Archive for Figures in a Landscape

Histories and Legacies

Posted in FILM, literature with tags , , , , , , , , , , , , on September 9, 2017 by dcairns

Me and Richard Lester. Photo by Sheldon Hall, complete with psychedelic projections. Thanks, Sheldon!

The image above was taken at the symposium British Cinema in the 1960s: Histories and Legacies at the BFI Southbank on Thursday. This was Part 2 of the conference I presented at last week. It was lovely to see Richard again, and meet Neil Sinyard, who literally wrote the book on him, and to acquire the latest edition of said book at a hefty academic discount, and hear more of his stories of his early career. Many of these appear in Andrew Yule’s book The Man Who “Framed” the Beatles, but Richard tells them better.

Academic conferences are strange things — rather jolly, though. I couldn’t believe the obscurity of some of the stuff under discussion. In York, there had been a paper based on research into the completion bond guarantor’s notes on  Joseph Losey’s FIGURES IN A LANDSCAPE. In London, there were entries on the Children’s Film Foundation, the production design of IF…., censorship and colour in Hammer films (centering on that naughty studio’s practice of submitting b&w prints of colour films, to disguise the gore) and trade advertisements for Eastmancolor. I was in hog heaven, glorying in the utter abstruseness of this info. I also learned about a few films I hadn’t seen (or, in the case of TWO GENTLEMEN SHARING, even heard of). And I made some new friends.

Also: a stunning 35mm screening of PETULIA.

My idea of academia before attending the conference.

Sandy Lieberson and David Puttnam were interviewed on Wednesday, and Rita Tushingham on Thursday. So it wasn’t all about the obscure byways of the business. Some of the papers were critical analyses, Charles Drazin using Lindsay Anderson’s relationship with his former headmaster as a lens through which to re-examine IF….’s politics. Others were historical, based on archival digging or interviews. There were a trio of presentations based around the public’s memories of cinema-going at the time, looking at sexual attitudes (and behaviour in the dark of the auditorium), responses to the fantasy of Swinging London, and the difficulties of getting to a screen if you lived in the countryside. There was lots on Ken Loach (KES and POOR COW) but I was even happy to hear about that.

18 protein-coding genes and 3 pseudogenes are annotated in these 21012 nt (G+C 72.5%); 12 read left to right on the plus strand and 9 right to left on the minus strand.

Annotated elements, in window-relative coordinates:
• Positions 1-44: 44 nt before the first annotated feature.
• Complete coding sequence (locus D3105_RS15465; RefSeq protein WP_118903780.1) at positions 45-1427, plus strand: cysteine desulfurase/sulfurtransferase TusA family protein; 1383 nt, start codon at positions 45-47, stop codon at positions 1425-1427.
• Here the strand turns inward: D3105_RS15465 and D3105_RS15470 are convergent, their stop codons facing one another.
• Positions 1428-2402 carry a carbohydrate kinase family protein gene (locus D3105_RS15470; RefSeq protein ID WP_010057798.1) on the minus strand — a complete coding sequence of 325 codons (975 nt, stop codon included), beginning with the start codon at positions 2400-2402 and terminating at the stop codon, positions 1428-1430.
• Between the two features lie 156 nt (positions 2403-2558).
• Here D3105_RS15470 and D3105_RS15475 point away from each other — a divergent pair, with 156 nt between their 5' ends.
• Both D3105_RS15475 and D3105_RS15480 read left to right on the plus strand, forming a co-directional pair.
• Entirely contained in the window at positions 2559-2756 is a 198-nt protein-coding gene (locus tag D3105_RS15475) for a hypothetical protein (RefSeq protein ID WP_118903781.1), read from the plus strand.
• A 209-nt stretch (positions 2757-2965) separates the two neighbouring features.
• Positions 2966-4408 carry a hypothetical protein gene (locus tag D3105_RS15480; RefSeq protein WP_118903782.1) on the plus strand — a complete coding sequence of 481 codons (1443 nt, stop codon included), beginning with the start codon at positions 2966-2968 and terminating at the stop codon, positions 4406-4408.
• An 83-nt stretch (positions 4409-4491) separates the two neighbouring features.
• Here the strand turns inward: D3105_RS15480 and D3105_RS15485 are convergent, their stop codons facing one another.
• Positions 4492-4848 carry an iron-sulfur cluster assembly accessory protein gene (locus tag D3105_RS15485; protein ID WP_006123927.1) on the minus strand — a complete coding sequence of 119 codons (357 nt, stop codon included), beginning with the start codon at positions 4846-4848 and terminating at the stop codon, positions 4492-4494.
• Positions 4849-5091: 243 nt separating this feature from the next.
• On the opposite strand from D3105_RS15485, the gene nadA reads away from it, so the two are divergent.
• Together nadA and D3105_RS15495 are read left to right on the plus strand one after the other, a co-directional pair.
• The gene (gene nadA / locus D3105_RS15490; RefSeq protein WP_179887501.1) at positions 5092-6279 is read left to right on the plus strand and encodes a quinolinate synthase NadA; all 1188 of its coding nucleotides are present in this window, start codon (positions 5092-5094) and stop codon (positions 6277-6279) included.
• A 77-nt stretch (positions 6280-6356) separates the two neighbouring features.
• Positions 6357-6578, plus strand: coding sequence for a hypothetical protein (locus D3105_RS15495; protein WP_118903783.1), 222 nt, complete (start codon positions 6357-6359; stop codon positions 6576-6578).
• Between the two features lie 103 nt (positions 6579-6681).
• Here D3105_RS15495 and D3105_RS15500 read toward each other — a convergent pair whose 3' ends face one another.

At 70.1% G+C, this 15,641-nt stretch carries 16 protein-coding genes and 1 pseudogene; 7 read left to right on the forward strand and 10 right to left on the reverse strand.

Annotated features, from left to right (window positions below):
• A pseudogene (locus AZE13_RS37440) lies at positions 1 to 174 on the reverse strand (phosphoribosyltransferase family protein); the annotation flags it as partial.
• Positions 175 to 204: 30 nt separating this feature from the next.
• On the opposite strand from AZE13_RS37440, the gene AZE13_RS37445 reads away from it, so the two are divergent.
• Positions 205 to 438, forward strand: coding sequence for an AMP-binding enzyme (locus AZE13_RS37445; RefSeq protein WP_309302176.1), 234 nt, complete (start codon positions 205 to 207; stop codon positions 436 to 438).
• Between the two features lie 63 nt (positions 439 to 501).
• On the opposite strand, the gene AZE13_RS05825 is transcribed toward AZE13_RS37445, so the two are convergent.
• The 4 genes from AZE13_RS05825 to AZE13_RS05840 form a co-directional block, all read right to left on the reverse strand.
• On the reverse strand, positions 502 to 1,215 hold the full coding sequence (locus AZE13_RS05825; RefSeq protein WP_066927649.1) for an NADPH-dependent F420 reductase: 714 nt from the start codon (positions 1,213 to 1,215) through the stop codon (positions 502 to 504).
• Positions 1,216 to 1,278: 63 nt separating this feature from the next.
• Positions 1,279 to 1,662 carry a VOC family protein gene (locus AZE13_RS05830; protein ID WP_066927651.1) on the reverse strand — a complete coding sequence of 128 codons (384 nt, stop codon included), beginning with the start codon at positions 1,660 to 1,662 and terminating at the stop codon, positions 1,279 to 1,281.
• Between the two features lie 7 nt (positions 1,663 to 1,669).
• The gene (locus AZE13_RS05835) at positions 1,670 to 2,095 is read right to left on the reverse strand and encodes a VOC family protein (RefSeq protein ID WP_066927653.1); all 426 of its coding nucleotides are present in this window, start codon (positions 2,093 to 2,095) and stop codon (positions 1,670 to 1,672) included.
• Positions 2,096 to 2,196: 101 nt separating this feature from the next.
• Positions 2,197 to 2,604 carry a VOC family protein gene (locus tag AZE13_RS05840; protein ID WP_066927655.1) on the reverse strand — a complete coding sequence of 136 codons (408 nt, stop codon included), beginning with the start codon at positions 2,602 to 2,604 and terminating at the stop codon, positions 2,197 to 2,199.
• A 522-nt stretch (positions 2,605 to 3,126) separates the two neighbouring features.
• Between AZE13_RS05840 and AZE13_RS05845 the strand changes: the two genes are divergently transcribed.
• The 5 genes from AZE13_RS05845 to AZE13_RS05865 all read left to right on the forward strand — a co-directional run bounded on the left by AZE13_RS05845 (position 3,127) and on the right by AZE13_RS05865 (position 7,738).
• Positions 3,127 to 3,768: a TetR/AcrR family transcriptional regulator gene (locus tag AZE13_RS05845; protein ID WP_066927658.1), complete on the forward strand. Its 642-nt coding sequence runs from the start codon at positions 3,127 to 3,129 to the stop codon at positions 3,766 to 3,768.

My only criticism would be the lack of analysis of the visual, of the craft of filmmaking. There was some of this, and there were a good number of papers which dealt with areas far removed from the art of framing, cutting, mixing, in which technique wasn’t relevant. But in some of the actual discussion of movies, the “close analysis” was confined to the story and dialogue, with the cinematic approach completely ignored. I suppose it’s inevitable when the people looking at films are word people. Richard Lester got in a gentle crack about academia when he said that he had expected that A HARD DAY’S NIGHT, once it had fulfilled its ephemeral pop-culture purpose in 1964, would only be of interest “in, well, frankly, rooms like this.”

(Of course, my paper was on a screenwriter, so I give myself a free pass on this issue.)

My idea of academia after attending the conference.

I’d go again! My odd situation is that, as a teaching fellow at Edinburgh College of Art, I’m not officially expected to do what they call “research,” although I only just found this out. For years, they’ve been asking me to tell me all about my research activities, and I’ve obliged, but none of my filmmaking or criticism really counts as academic research. Can I even claim expenses for my trip? I don’t know. If I can, I’d go to lots of these things! To me, it was just like a science fiction convention, only without the cosplay, and more fun.


Quote of the Day: My bloody head

Posted in FILM with tags , , , , , , , on May 14, 2008 by dcairns



After being harried at close quarters by a sinister C.I.A.-style black helicopter, Robert Shaw is obsessed by thoughts of DECAPITATION:

“I didn’t know he could do that. I didn’t know anybody could. He could have taken my head off. I could have been running around like a bloody chicken with my head bouncing up on the ground in front of me!”

The Helicopter Spies


“I might have tripped over it.”


“My head. Could have scored a bloody goal with it. I’d like to kick my bloody head right up into his perspex.” 


The film is stunningly photographed (three D.O.P.s, including the great Alekan), well acted of course (only Shaw and Malcolm McDowell have speaking parts) and has the kind of weird theatrical dialogue Losey liked, this time written by Shaw himself — Shaw was a successful but far from prolific playwright.

Comparisons with Jansco seem apt: abstract political cruelty in a vast landscape. It’s also a bit like the action movie Pinter never wrote. And while Losey doesn’t go in for Jansco-esque sequence shots, he does use longer takes than are standard in a two-fisted tale. Particularly stunning are the headlong plunges from the helicopter’s POV, filmed with a wide-angle lens that makes the scenery rush at us like a bunch of riotous golems and ents. This means that Objects in Camera are Closer than they Appear, which is a terrifying thought when you see how close they APPEAR. The scene of Shaw’s up-close persecution by the chopper is staggering, unheard-of: Losey appears to have a desire to push stunt-work to extremes, as the carriage crash at the end of THE GYPSY AND THE GENTLEMAN also suggests. Here it’s Shaw himself for at least most of the action, getting his as kicked by a large piece of flying machinery that has the ability to mince him up good if it changes angle at the wrong time.

It wouldn’t be me!

The Flyer